People gather to look at a giant dragon figure at a park in Beijing on February 9, 2024, which marks the eve of the Lunar New Year of the Dragon.
People gather to look at a giant dragon figure at a park in Beijing on February 9, 2024, which marks the eve of the Lunar New Year of the Dragon. AFP News

China's new year holiday spending last week surged past pre-pandemic levels, official figures showed, a rare bright spot for an economy struggling with sluggish consumption and deflation.

Domestic spending on entertainment, dining and travel soared during this year's "Golden Week", which officially ended on Saturday, according to a statement from Beijing's Ministry of Culture and Tourism on Sunday.

Chinese travellers made 474 million trips across the country during the eight-day break, up 19 percent from 2019, the ministry said -- the world's largest annual migration.

And domestic spending on tourism came in at 632.7 billion yuan ($87.9 billion), up 7.7 percent from 2019, the ministry said.

This year's new year holiday was the country's second after the abrupt scrapping in late 2022 of China's strict zero-Covid pandemic policy, which depressed consumer spending and hit business confidence through snap lockdowns and lengthy quarantines.

Mainland Chinese markets rose at the open on Monday after the holiday break, with the Shanghai Composite Index up 0.28 percent and the Shenzhen Composite Index on China's second exchange adding 1.16 percent.

The latest holiday data showed that "there was substantial pent-up demand to be released", Ting Lu, chief China economist at Nomura, said in a note on Monday.

But he warned against reading too much into the strong spending figures, as "we need to take into account the very low base from last year during the height of the Covid 'exit wave'", referring to a rapid surge in infections across the country in December 2022 and January 2023.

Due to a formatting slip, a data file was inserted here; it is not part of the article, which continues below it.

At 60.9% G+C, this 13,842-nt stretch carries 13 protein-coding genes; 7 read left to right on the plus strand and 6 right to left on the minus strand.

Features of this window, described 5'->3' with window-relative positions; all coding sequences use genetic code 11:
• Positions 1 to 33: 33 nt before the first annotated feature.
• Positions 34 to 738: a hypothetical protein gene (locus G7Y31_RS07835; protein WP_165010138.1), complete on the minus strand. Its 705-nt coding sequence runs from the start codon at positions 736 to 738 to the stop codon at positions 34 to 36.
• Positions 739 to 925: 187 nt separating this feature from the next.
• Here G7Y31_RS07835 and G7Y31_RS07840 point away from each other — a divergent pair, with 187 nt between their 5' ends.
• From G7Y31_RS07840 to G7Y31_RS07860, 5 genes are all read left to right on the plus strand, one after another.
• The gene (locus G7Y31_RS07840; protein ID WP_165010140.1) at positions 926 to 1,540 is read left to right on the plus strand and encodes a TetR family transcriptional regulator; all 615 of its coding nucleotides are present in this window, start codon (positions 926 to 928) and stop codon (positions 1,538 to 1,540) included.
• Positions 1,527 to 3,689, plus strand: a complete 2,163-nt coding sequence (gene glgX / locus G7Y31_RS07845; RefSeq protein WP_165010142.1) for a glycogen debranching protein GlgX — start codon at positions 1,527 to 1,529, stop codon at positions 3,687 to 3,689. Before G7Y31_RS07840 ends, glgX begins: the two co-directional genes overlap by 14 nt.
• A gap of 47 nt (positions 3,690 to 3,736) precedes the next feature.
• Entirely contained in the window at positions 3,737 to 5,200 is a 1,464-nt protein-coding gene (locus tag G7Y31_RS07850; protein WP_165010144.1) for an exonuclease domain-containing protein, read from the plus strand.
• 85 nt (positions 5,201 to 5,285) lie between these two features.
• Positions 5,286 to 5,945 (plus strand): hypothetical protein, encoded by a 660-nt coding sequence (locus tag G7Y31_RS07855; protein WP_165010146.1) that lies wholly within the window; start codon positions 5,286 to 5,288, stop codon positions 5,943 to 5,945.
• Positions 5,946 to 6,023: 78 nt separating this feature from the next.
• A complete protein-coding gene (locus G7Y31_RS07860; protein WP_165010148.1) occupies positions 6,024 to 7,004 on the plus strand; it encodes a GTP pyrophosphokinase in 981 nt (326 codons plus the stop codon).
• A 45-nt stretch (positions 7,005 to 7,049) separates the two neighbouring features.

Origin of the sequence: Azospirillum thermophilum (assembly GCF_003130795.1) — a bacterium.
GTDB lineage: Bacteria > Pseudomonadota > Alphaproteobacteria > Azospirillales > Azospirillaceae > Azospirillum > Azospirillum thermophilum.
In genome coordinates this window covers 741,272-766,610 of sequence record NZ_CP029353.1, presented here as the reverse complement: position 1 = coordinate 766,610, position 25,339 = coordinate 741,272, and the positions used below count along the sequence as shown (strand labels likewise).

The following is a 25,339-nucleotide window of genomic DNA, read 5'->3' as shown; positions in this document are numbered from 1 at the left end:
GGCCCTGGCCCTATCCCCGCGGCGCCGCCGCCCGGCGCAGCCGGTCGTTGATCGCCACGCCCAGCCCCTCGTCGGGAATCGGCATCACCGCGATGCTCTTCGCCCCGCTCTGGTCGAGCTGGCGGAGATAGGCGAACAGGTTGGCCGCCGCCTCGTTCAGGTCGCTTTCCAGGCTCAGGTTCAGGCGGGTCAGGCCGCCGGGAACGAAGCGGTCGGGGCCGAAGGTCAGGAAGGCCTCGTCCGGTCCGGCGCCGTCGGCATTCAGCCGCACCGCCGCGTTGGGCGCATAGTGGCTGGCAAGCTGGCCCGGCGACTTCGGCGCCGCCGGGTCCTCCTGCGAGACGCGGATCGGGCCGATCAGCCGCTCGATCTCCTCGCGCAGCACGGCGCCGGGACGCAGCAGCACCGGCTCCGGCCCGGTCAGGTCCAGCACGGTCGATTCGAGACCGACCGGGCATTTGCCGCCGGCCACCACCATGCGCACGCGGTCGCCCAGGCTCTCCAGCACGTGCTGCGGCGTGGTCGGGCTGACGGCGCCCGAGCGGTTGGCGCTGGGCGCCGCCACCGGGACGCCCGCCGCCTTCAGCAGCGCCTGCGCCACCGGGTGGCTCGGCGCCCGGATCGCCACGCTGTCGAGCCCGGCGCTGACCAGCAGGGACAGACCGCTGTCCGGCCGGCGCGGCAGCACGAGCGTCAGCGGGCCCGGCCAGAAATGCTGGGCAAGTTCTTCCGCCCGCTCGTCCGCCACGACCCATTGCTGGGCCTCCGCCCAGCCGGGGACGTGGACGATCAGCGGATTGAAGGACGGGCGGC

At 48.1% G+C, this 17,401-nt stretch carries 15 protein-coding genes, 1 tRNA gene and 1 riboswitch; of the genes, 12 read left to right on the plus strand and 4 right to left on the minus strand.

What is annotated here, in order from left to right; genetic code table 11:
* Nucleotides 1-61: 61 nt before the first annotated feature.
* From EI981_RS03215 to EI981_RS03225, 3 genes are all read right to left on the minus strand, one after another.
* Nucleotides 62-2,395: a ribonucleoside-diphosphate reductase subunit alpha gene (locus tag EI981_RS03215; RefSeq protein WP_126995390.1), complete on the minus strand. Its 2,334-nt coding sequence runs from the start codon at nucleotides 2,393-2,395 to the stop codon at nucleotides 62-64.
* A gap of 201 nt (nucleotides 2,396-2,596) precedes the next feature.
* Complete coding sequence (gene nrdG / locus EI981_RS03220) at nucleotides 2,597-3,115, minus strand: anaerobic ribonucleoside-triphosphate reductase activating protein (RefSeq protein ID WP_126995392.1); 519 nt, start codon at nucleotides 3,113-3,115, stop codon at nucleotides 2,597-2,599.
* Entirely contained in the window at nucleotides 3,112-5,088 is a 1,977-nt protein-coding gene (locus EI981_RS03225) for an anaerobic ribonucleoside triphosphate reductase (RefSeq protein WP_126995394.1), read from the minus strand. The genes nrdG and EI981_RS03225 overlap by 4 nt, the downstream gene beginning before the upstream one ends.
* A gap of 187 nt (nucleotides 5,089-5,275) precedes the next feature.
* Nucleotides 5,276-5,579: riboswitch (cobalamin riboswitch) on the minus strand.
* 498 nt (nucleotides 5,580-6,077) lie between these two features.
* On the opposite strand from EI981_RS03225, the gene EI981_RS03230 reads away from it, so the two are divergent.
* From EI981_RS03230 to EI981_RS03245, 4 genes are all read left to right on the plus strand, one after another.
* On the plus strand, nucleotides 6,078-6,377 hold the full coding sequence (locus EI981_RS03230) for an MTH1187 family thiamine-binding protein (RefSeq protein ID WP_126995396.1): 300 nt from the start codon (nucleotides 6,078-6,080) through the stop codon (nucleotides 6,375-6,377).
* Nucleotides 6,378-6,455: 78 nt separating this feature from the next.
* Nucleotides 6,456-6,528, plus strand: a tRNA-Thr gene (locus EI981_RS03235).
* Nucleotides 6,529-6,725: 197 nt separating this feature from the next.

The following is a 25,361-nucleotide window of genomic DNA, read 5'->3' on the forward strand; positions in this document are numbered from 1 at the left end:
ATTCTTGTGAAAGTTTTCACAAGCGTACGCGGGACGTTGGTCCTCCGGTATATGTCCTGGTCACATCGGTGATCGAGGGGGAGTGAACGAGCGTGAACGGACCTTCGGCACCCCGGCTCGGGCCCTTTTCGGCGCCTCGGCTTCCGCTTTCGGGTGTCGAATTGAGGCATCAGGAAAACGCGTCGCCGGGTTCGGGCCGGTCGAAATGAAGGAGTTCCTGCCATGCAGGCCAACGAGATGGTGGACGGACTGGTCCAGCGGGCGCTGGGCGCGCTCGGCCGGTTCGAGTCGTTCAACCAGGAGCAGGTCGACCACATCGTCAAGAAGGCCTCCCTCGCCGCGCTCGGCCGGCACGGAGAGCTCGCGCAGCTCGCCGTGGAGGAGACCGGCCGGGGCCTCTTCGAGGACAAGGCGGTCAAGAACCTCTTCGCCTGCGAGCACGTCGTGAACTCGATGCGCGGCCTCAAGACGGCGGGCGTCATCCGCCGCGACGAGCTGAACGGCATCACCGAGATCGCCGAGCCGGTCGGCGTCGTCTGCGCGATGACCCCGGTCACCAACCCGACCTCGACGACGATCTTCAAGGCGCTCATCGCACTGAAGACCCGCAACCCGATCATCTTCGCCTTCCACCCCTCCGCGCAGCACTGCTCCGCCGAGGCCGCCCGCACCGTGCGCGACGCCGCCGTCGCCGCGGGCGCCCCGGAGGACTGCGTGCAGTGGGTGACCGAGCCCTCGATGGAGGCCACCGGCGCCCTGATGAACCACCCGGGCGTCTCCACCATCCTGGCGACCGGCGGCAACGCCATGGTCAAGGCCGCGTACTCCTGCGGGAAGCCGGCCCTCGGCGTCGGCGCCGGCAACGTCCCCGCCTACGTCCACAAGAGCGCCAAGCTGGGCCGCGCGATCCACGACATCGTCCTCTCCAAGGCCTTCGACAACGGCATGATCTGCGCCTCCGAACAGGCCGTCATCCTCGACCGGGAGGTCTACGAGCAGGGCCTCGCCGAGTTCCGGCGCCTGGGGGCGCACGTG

While total spending was up, the average spending per trip was down 9.5 percent from 2019, according to Nomura calculations.

And analysts at Goldman Sachs also pointed to the "slightly longer-than-usual" holiday period this year, which they said "contributed to the record cross-region passenger flows and encouraged more long-haul travels".

The national holiday in 2019 was seven days long, compared to this year's eight.

The holiday data comes after months of struggle by officials to kickstart growth in the face of a prolonged property-sector crisis, soaring youth unemployment and a global slowdown that is hammering demand for Chinese goods.

Policymakers have in recent months announced a series of targeted measures as well as a major issuance of billions of dollars in sovereign bonds, aimed at boosting infrastructure spending and spurring consumption.

But that, and recent announcements including central bank interest rate cuts and measures to boost lending, have had little impact so far, with consumer prices falling in January at their quickest rate in more than 14 years.